Like many others, I downloaded the Basic Rules for DnD. I play in +Erik Tenkar‘s Swords and Wizardry game, was introduced to roleplaying with Basic, Expert, and AD&D in 1980 or so, and will always have a soft spot in my heart for it, even though my system of choice is currently GURPS.
Furthermore, it and its derivatives together and separately make for the 900-lb. gorilla of the RPG world. It’s probably not wrong to say “as goes DnD, thus goes the tabletop RPG market.”
That being said, there’s really only one yardstick for a game: the quality of its grappling rules.
OK. I’m biased. But how are they?
Grappling in DnD Basic
The rules are, in a word, short. This is good, as any set of basic rules should be.
Grappling is not a regular attack, but a special option. It’s a contest: the attacker makes a Strength (Athletics) check, and the defender can choose between Strength (Athletics) and Dexterity (Acrobatics) to resist.
If you win, your foe has the “grappled” condition.
You can break a grapple by wriggling (win a contest of Dexterity (Acrobatics) vs. Strength (Athletics)) or by force (Strength (Athletics) for both combatants.).
Finally, yes, you can move, but at half speed, unless the target is much smaller than you (two or more sizes smaller to be precise).
Being “grappled” is simply and concisely defined. You can’t move, and get no speed bonus . . . and that’s it. The rest of the condition note on p. 105 of the rules is how the grappled condition ends.
The rules are simple. A contest that allows for a grappler to easily determine if he can grapple his target or not. The resistance roll acknowledges the import of both Strength and Dexterity in grappling, which is also good. Escaping a grapple is likewise clear.
Grappling in DnD Basic is still binary. It also is an incredibly limited effect – the only thing it seems to do is reduce the target’s mobility to zero, and the grappler’s mobility to half. Not a great trade. The other thing that strikes me as funny, checking the list of conditions, is that there’s a Restrained condition right there on p. 105.
What does Restrained do for you? Speed is zero, attack rolls have advantage on a restrained creature, and creature’s attack rolls are disadvantaged. The creature has disadvantage on Dexterity saving throws.
Honestly, that’s a better model for grappling. So, without further ado
My First House Rule for DnD Basic (5e)
Grappling follows a progression. If you win a contest of Strength (Athletics) vs. Dexterity (Acrobatics) or Strength (Athletics), you may move one level up in a progression from Grappled to Restrained to Incapacitated to Paralyzed. On the defense, you make a similar check, Dexterity or Strength vs. Strength (though allowing an attacker to use Dexterity would be interesting), and can move one level down in that progression. Note that once you’re Incapacitated, you can’t take actions, so you probably can’t try to escape either.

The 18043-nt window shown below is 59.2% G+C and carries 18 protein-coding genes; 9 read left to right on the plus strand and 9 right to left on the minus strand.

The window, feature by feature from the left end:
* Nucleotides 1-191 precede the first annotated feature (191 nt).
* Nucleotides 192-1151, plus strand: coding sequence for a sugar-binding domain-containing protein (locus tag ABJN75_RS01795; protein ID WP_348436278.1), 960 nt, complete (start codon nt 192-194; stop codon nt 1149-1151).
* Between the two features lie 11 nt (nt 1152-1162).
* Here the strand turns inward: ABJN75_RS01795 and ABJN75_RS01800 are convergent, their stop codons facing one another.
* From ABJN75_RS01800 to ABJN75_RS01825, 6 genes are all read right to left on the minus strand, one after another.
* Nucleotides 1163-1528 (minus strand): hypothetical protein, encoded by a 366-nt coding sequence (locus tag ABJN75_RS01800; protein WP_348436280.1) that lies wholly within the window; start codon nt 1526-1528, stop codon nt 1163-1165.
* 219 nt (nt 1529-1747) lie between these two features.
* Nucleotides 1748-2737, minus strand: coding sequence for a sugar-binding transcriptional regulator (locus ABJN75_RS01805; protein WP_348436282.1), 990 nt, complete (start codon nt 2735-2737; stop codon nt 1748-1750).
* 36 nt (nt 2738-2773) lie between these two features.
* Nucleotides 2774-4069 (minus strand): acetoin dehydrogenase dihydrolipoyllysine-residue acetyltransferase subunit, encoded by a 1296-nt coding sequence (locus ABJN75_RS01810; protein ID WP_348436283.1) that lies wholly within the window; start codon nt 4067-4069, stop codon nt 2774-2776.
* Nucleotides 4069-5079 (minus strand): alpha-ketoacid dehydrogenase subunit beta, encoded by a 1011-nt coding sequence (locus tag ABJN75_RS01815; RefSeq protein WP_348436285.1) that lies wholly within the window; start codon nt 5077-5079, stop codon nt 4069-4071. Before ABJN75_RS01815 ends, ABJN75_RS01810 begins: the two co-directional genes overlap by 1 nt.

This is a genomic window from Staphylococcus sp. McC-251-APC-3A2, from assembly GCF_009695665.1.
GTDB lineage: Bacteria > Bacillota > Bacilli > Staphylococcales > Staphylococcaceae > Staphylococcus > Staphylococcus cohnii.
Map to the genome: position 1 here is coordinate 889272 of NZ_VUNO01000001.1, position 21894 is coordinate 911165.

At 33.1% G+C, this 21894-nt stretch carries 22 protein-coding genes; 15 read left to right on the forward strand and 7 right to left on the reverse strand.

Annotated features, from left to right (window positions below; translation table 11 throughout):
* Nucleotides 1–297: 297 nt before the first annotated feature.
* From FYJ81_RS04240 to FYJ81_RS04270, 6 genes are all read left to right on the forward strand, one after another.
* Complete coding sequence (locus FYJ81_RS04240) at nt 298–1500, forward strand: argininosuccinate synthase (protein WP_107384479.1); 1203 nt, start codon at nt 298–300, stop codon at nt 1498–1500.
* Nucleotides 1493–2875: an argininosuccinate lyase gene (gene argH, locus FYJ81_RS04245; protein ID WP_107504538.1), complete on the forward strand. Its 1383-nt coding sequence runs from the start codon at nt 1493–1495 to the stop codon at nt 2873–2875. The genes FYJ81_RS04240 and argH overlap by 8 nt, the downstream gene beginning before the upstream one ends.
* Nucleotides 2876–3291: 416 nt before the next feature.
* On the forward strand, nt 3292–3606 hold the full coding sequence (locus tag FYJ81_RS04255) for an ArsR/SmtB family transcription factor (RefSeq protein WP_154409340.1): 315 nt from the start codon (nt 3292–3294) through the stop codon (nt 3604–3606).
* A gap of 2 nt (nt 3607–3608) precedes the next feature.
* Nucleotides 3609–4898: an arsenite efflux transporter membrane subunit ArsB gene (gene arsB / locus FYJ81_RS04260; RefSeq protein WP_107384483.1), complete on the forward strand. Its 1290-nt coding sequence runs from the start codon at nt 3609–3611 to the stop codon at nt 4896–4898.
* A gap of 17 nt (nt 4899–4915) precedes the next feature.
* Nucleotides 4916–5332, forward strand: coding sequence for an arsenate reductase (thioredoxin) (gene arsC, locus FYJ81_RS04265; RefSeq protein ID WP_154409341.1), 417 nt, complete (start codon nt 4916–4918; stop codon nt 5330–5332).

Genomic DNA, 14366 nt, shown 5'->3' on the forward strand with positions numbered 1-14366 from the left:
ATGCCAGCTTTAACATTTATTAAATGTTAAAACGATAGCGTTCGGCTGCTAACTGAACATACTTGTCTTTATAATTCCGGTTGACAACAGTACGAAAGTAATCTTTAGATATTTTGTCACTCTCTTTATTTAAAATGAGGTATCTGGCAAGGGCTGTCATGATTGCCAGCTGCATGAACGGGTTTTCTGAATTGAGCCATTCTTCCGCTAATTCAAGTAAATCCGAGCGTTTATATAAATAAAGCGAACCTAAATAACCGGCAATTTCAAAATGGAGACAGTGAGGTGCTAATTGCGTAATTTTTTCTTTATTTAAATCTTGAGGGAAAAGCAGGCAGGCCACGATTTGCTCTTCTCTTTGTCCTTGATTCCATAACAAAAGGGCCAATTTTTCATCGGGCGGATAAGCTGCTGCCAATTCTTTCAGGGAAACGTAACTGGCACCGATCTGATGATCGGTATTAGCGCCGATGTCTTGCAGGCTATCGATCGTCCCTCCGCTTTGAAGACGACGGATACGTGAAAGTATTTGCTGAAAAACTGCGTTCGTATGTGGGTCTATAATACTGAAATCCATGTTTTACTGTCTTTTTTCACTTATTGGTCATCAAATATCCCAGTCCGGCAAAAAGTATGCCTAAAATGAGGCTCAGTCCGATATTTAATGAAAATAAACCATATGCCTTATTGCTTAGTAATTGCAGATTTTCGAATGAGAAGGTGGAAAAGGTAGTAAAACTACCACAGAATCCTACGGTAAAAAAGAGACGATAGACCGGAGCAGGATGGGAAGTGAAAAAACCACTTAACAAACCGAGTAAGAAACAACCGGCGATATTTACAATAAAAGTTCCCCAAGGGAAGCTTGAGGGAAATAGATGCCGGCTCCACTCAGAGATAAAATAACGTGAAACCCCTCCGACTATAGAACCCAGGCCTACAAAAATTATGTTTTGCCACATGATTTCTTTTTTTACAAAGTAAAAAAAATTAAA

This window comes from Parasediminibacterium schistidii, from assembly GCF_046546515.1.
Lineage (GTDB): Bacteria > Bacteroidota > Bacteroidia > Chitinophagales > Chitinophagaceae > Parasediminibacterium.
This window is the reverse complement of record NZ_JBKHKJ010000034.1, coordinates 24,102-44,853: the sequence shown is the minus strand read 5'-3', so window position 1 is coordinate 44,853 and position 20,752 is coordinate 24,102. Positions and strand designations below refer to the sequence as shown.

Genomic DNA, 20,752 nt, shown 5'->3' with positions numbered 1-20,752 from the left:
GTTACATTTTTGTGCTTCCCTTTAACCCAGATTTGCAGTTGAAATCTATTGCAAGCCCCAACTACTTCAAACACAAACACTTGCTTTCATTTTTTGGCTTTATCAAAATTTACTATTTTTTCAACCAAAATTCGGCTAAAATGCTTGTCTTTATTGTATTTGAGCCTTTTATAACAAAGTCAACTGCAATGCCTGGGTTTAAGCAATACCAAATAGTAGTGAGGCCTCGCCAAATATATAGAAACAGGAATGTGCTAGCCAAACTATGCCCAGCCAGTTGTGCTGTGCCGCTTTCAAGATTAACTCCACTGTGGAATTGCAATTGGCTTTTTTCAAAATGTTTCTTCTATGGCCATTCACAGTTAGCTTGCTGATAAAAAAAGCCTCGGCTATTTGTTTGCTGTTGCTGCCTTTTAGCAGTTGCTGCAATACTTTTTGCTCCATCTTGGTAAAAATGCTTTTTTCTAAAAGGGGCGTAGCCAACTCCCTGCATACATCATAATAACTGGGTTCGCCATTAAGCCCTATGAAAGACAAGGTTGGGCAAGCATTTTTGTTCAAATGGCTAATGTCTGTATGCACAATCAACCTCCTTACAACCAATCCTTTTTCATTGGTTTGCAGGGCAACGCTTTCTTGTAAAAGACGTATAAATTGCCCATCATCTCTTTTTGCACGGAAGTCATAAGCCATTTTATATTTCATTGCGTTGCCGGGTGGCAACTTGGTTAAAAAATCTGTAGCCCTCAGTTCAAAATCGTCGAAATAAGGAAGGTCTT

Furthermore, an attacker may make a Strength (Athletics) contest against Strength (Athletics) or Dexterity (Acrobatics) to throw his foe Prone if the condition of the foe is grappled or better. The attacker may choose whether to go Prone as well.
Finally, grappling increases your unarmed damage. If your foe is grappled, your unarmed attacks are at their usual strength (only one point, plus strength bonuses if they apply). If your foe is restrained, your unarmed attacks do 1d4 (plus Strength bonuses), and if they are incapacitated or better, they do 1d6. If your foe is prone, increase the damage category by one level (a prone grappled foe can be injured for 1d4, a prone restrained foe can get 1d6), but never more than 1d6. Damage type is bludgeoning.
It’s not how I’d do it, but the Condition-based building blocks at least give the option of driving from a binary grappled state to a progression of well-defined states that end in the foe being pinned and helpless. The dependence on both Strength and Dexterity on the defensive gives the nod to wriggly grapplers, but the focus on Strength for attacking is well placed.
As presented in Basic, I’d give the grappling rules a D on the usual A, B, C, D, F grading scale. They’re clear, which is good. But the only outcome presented in basic is to remove your foe’s mobility, and that’s of such incredibly limited value that I suspect no one will do it. The rules suggestion of a progression from grappled to paralyzed is an easy tweak, though, and shows the power of the building blocks. The condition-based rules make for easy tweaking and not a lot of confusion, but in order for grappling to be viable, something must be done to the rules as presented. Because right now, they suck.